Abstract: Microorganisms can degrade numerous organic pollutants owing to their metabolic machinery and to their capacity to adapt to inhospitable environments. Thus, microorganisms are major players in site remediation. However, their efficiency depends on many factors, including the chemical nature and the concentration of pollutants, their availability to microorganisms, and the physicochemical characteristics of the environment. The capacity of a microbial population to degrade pollutants within an environmental matrix (e.g. soil, sediment, sludge or wastewater) can be enhanced either by stimulation of the indigenous microorganisms by addition of nutrients or electron acceptors (biostimulation) or by the introduction of specific microorganisms to the local population (bioaugmentation). Although it has been practiced in agriculture and in wastewater treatment for years, bioaugmentation is still experimental. Many factors (e.g. predation, competition or sorption) conspire against it. However, several strategies are currently being explored to make bioaugmentation a successful technology in sites that lack significant populations of biodegrading microorganisms. Under optimal local conditions, the rate of pollutant degradation might increase upon addition of an inoculant to remediate a chemical spill; however, the most successful cases of bioaugmentation occur in confined systems, such as bioreactors in which the conditions can be controlled to favour survival and prolonged activity of the exogenous microbial population.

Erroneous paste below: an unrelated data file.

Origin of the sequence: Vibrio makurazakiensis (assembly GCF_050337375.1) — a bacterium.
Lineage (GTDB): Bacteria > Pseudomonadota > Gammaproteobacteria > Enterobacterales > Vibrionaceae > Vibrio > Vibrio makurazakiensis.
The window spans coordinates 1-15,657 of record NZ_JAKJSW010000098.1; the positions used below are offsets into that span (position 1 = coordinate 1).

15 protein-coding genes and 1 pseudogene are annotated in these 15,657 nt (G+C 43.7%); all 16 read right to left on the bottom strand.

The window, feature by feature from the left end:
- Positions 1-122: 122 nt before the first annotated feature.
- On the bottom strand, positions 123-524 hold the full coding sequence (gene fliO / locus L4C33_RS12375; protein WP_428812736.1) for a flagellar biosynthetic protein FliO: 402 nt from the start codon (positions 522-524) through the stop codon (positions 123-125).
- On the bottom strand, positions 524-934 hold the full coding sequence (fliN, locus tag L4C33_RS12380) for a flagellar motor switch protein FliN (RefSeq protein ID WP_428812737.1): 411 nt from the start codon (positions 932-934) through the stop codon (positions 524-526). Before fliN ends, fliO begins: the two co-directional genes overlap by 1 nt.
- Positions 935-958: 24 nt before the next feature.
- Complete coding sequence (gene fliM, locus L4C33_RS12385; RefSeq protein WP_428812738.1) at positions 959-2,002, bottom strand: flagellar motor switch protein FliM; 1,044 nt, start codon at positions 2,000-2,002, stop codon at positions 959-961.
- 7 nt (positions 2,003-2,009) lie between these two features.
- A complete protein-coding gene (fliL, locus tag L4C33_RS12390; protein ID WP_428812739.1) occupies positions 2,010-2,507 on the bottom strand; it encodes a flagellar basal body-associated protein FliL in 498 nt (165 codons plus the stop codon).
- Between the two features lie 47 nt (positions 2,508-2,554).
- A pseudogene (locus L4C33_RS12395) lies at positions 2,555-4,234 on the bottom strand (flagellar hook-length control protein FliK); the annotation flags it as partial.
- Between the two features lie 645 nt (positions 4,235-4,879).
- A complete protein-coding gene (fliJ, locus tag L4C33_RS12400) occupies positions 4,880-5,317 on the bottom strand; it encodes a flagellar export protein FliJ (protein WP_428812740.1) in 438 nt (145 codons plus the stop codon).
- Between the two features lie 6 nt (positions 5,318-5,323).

31 citations

Journal ArticleDOI
TL;DR: In this paper, single objective and multi-objective management models were developed by embedding the mathematical model describing the process in a simulation-optimization framework, which considered either cost minimization or minimization of time for treatment.

20 citations

Journal ArticleDOI
TL;DR: This study significantly assesses the speciation of dichromate by biogenic agents that are inherent and self-sustaining to treat the contaminated soil and suggests Cr (VI) speciation to Cr (III) by the influence of abiogenic factors are unlikely or less probable as studied in existing geogenic conditions.